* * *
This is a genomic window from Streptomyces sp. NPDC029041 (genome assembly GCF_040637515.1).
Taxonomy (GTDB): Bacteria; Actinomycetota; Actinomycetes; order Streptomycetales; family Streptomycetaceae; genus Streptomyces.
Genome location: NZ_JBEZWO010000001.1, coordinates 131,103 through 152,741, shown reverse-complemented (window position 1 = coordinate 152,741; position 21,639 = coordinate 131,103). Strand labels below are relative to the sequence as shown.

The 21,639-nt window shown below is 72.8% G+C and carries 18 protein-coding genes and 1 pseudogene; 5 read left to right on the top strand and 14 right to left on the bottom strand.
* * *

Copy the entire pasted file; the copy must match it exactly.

This is a genomic window from Streptomyces sp. NPDC029041 (genome assembly GCF_040637515.1).
Taxonomy (GTDB): Bacteria; Actinomycetota; Actinomycetes; order Streptomycetales; family Streptomycetaceae; genus Streptomyces.
Genome location: NZ_JBEZWO010000001.1, coordinates 131,103 through 152,741, shown reverse-complemented (window position 1 = coordinate 152,741; position 21,639 = coordinate 131,103). Strand labels below are relative to the sequence as shown.

The 21,639-nt window shown below is 72.8% G+C and carries 18 protein-coding genes and 1 pseudogene; 5 read left to right on the top strand and 14 right to left on the bottom strand.